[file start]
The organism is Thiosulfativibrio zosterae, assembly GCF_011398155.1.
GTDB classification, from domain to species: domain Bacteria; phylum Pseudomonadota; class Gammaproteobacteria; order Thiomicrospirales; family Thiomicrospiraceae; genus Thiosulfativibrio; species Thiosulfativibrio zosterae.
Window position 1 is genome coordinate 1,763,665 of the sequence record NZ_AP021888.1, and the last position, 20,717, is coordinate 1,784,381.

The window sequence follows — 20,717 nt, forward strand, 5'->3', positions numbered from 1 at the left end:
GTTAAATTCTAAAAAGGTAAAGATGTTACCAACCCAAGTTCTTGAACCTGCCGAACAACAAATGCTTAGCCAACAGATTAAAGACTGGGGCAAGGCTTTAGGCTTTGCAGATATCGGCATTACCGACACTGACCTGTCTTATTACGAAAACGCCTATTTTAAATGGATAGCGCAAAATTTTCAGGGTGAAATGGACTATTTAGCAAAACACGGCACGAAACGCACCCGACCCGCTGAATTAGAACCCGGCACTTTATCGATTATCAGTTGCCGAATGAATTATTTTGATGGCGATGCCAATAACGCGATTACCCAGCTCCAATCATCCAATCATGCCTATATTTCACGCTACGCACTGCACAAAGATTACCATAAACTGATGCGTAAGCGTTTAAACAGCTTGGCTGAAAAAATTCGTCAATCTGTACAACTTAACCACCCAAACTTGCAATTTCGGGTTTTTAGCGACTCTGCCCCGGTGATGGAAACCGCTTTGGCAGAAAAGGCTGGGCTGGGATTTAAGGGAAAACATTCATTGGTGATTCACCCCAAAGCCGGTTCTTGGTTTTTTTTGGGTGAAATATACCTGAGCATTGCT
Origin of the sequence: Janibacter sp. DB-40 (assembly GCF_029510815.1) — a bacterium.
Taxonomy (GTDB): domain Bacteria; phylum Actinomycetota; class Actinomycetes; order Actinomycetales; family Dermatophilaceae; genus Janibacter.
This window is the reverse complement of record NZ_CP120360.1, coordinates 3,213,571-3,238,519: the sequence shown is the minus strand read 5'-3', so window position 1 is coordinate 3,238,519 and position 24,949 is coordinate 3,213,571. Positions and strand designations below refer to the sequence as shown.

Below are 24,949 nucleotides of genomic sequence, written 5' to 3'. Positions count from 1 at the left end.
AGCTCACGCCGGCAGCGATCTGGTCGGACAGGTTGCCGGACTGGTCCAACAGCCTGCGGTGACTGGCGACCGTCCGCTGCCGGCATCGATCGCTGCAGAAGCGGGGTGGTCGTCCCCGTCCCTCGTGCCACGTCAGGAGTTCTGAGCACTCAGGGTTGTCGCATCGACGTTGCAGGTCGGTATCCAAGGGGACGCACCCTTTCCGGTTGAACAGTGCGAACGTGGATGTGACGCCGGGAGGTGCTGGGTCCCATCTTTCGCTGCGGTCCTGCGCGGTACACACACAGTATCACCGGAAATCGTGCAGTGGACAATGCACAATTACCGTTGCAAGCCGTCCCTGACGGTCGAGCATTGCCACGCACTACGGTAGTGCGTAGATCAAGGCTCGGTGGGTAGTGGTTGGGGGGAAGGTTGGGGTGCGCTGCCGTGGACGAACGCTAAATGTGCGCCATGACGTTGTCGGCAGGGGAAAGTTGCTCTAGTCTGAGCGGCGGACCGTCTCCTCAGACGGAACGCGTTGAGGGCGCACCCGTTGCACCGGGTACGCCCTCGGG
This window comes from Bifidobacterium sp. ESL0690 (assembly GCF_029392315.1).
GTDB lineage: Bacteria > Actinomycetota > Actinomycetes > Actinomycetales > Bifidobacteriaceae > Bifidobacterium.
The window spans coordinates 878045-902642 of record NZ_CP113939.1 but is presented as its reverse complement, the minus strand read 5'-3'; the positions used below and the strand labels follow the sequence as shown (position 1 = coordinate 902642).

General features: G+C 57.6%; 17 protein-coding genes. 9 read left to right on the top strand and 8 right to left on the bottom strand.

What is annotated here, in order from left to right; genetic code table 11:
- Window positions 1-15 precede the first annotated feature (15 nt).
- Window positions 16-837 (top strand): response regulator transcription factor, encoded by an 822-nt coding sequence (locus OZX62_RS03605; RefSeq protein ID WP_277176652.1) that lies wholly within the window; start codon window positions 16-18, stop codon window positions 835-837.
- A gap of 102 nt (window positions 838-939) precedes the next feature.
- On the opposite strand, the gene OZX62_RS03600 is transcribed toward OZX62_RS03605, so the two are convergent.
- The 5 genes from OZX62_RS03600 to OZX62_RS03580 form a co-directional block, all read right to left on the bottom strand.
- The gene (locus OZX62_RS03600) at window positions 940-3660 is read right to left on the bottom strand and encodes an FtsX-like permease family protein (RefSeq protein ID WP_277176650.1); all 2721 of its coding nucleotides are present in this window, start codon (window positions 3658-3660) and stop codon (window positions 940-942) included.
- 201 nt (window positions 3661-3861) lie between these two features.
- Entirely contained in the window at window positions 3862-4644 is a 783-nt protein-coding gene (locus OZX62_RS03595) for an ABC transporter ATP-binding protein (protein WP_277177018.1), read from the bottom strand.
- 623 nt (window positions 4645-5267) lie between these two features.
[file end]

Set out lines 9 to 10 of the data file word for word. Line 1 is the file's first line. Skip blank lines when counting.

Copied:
Below are 24,949 nucleotides of genomic sequence, written 5' to 3'. Positions count from 1 at the left end.
AGCTCACGCCGGCAGCGATCTGGTCGGACAGGTTGCCGGACTGGTCCAACAGCCTGCGGTGACTGGCGACCGTCCGCTGCCGGCATCGATCGCTGCAGAAGCGGGGTGGTCGTCCCCGTCCCTCGTGCCACGTCAGGAGTTCTGAGCACTCAGGGTTGTCGCATCGACGTTGCAGGTCGGTATCCAAGGGGACGCACCCTTTCCGGTTGAACAGTGCGAACGTGGATGTGACGCCGGGAGGTGCTGGGTCCCATCTTTCGCTGCGGTCCTGCGCGGTACACACACAGTATCACCGGAAATCGTGCAGTGGACAATGCACAATTACCGTTGCAAGCCGTCCCTGACGGTCGAGCATTGCCACGCACTACGGTAGTGCGTAGATCAAGGCTCGGTGGGTAGTGGTTGGGGGGAAGGTTGGGGTGCGCTGCCGTGGACGAACGCTAAATGTGCGCCATGACGTTGTCGGCAGGGGAAAGTTGCTCTAGTCTGAGCGGCGGACCGTCTCCTCAGACGGAACGCGTTGAGGGCGCACCCGTTGCACCGGGTACGCCCTCGGG